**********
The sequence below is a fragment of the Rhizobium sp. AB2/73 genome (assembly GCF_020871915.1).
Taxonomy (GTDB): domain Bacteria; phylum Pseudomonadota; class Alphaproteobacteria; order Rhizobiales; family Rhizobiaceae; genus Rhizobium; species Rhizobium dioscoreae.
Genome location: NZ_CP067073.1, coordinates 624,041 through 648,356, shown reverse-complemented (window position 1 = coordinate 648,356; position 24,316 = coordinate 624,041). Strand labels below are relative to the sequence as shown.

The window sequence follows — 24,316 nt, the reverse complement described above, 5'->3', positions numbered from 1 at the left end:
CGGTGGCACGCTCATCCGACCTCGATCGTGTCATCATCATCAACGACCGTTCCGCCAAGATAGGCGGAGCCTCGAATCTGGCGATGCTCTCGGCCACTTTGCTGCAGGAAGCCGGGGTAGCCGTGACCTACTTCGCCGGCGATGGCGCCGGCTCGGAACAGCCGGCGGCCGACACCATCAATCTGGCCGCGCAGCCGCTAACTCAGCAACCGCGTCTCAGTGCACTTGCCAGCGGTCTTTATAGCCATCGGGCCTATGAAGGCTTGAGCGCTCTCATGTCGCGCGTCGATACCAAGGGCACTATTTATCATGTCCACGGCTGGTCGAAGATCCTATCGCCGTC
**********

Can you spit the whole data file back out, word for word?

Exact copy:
The sequence below is a fragment of the Rhizobium sp. AB2/73 genome (assembly GCF_020871915.1).
Taxonomy (GTDB): domain Bacteria; phylum Pseudomonadota; class Alphaproteobacteria; order Rhizobiales; family Rhizobiaceae; genus Rhizobium; species Rhizobium dioscoreae.
Genome location: NZ_CP067073.1, coordinates 624,041 through 648,356, shown reverse-complemented (window position 1 = coordinate 648,356; position 24,316 = coordinate 624,041). Strand labels below are relative to the sequence as shown.

The window sequence follows — 24,316 nt, the reverse complement described above, 5'->3', positions numbered from 1 at the left end:
CGGTGGCACGCTCATCCGACCTCGATCGTGTCATCATCATCAACGACCGTTCCGCCAAGATAGGCGGAGCCTCGAATCTGGCGATGCTCTCGGCCACTTTGCTGCAGGAAGCCGGGGTAGCCGTGACCTACTTCGCCGGCGATGGCGCCGGCTCGGAACAGCCGGCGGCCGACACCATCAATCTGGCCGCGCAGCCGCTAACTCAGCAACCGCGTCTCAGTGCACTTGCCAGCGGTCTTTATAGCCATCGGGCCTATGAAGGCTTGAGCGCTCTCATGTCGCGCGTCGATACCAAGGGCACTATTTATCATGTCCACGGCTGGTCGAAGATCCTATCGCCGTC